Natural gas customers in Washington started seeing higher
energy bills beginning Nov. 1 due in part to last winter’s colder temperatures
and a 2018 gas pipeline explosion in British Columbia.
The state Utilities and Transportation Commission recently
approved rate adjustments ranging from 4 percent to 15 percent for Avista,
Cascade Natural Gas, NW Natural and Puget Sound Energy natural gas customers.
Higher customer costs for 2019 reflect wholesale natural
gas price increases caused in part by the October 2018 Enbridge pipeline
rupture, which disrupted natural gas markets throughout the Pacific Northwest.
On Oct. 9, 2018, a 36-inch diameter natural gas mainline
burst near Prince George, British Columbia. The pipeline serves markets in
Canada, Washington, Oregon and Idaho with natural gas production from
northeastern British Columbia through the Sumas hub, on the border between
Canada and Washington state.
Imports of natural gas at the Sumas hub, which averaged
1.1 billion cubic feet per day in the first half of 2018, fell to zero for a
day after the rupture.
About half of Washington’s natural gas supplies come from
the Canadian provinces of British Columbia and Alberta.
Enbridge reported it successfully completed repairs on the
ruptured section of the pipeline at the end of October 2018, but capacity
delays continued through winter 2019.
Natural gas companies are required to submit purchased gas
cost adjustment filings every 15 months to adjust rates based on the constantly
changing cost of natural gas in the wholesale market. The cost of gas purchases
are passed on to customers; companies do not profit from or lose money on gas
Here’s how the increases affect utilities across the
• The typical Cascade Natural Gas residential customer
using 55 therms a month will see an increase of 10.8 percent, or $5.17, for an
average monthly bill of $53.23. Rate changes for Cascade primarily are due to
the purchased gas cost and decoupling mechanism, but they also include cost
recovery for pipeline replacement, conservation programs, low-income
assistance, and refunds related to excess deferred income taxes due to the Tax
Cuts and Jobs Act. Kennewick-based Cascade serves more than 220,000
residential and business customers in 68 communities throughout the state,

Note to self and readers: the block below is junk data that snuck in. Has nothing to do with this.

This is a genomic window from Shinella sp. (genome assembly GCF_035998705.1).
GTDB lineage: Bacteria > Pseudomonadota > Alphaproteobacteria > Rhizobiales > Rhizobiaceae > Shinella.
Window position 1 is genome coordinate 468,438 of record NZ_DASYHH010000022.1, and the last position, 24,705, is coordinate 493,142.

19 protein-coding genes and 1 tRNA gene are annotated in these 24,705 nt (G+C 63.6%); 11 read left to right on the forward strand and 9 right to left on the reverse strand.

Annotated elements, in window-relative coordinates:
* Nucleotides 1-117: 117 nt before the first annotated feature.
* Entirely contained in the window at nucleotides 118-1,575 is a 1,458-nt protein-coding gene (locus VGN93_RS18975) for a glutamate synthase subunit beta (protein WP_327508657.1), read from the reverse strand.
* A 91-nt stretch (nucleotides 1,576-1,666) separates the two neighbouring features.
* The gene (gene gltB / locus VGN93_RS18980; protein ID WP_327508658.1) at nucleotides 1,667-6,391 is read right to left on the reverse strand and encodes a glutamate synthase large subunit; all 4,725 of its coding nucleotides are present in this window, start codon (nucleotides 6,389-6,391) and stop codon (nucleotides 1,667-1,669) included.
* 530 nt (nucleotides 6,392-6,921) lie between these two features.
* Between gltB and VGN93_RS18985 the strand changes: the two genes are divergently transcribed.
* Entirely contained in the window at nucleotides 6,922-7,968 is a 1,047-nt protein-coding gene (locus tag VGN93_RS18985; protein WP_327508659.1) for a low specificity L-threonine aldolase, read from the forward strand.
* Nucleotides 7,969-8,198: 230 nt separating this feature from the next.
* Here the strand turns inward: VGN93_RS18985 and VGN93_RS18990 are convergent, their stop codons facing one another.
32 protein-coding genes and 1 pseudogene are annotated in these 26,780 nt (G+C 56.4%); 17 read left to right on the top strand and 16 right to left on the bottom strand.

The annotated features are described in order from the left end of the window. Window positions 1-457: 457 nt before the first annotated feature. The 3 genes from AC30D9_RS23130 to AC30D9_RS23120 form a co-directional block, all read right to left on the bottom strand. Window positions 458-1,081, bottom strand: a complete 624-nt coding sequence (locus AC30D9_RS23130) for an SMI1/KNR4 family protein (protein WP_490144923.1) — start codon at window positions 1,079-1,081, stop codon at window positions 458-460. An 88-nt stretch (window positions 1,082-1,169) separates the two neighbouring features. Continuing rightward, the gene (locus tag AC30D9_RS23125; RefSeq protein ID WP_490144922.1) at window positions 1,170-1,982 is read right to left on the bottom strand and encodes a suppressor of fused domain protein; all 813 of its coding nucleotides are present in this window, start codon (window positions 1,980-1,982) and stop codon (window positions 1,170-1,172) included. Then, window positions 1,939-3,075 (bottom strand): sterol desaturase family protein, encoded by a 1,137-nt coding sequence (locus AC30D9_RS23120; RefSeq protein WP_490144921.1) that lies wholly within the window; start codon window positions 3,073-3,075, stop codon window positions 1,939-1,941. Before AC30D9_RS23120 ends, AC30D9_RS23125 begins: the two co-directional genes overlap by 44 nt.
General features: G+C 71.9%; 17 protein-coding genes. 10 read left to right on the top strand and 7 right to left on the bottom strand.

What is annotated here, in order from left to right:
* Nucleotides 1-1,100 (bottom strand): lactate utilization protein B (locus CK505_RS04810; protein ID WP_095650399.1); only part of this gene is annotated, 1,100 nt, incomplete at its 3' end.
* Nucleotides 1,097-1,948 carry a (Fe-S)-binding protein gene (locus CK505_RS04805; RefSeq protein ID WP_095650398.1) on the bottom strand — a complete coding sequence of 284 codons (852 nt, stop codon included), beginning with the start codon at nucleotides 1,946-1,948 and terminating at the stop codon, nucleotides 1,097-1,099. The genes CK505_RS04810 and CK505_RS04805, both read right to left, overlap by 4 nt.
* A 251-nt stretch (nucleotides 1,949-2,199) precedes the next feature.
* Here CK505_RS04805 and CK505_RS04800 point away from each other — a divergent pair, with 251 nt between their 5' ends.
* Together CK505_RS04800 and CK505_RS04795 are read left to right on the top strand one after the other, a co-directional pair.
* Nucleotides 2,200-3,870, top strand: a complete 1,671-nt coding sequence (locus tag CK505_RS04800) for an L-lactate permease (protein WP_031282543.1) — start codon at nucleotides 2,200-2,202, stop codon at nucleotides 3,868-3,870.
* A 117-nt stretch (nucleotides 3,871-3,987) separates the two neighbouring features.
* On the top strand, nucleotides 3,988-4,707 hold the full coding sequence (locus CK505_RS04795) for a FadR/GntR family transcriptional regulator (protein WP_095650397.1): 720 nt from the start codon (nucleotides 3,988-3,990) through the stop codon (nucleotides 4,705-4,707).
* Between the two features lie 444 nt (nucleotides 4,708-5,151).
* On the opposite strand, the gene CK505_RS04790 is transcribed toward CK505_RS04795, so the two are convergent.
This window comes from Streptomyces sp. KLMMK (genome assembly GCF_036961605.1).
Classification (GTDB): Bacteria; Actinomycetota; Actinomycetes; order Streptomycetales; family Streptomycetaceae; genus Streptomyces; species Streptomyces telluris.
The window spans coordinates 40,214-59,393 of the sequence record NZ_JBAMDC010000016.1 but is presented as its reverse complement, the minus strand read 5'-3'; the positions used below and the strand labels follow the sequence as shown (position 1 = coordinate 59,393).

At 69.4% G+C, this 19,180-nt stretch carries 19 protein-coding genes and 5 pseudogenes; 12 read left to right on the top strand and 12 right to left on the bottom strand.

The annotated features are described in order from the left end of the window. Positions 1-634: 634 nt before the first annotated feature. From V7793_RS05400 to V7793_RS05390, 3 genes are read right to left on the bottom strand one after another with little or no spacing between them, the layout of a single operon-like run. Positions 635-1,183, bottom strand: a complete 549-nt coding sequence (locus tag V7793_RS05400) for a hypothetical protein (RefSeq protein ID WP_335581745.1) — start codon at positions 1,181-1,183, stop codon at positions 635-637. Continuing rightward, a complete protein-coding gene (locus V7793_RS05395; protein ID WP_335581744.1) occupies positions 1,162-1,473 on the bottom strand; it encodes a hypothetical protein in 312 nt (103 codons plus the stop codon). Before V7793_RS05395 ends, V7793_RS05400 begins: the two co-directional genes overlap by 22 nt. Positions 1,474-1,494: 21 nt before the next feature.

including Kennewick, Walla Walla, Sunnyside, Yakima, Wenatchee, Aberdeen,
Bellingham, Bremerton, Longview, Moses Lake and Mount Vernon.
• The average bill for a typical Avista residential
natural gas customer using 66 therms will increase by 14.8 percent, or $7.06 a
month, for an average monthly bill of $54.85. Rate changes for Spokane-based
Avista primarily are due to the annual gas adjustment, but they also include an
adjustment for the company’s revenue decoupling mechanism, a regulatory tool
that allows utility revenue to be “decoupled” from sales.
• The typical NW Natural residential customer using 57
therms a month will see an increase of 4.4 percent, or about $2.14 a month, for
an average monthly bill of $51.06. Rate changes for Portland-based NW Natural
primarily are due to the PGA, but they also include annual adjustments for
low-income assistance programs.
• The typical Puget Sound Energy residential customer
using 64 therms a month will see an increase of 14.1 percent, or $8.40, for an
average monthly bill of $68. Rate changes for Bellevue-based PSE primarily are
due to the PGA, but they also include cost recovery for pipeline replacement.
The variation in total gas rates among Washington’s
investor-owned utilities is due to regional differences in monthly residential
usage, supply sources, conservation and energy efficiency programs, low-income
program costs, and company gas purchasing practices.
The state UTC regulates the private, investor-owned
natural gas utilities in Washington. It is the commission’s responsibility to
ensure regulated companies provide safe and reliable service to customers at
reasonable rates, while allowing them the opportunity to earn a fair profit.
Daily and Monthly NewsSign up now!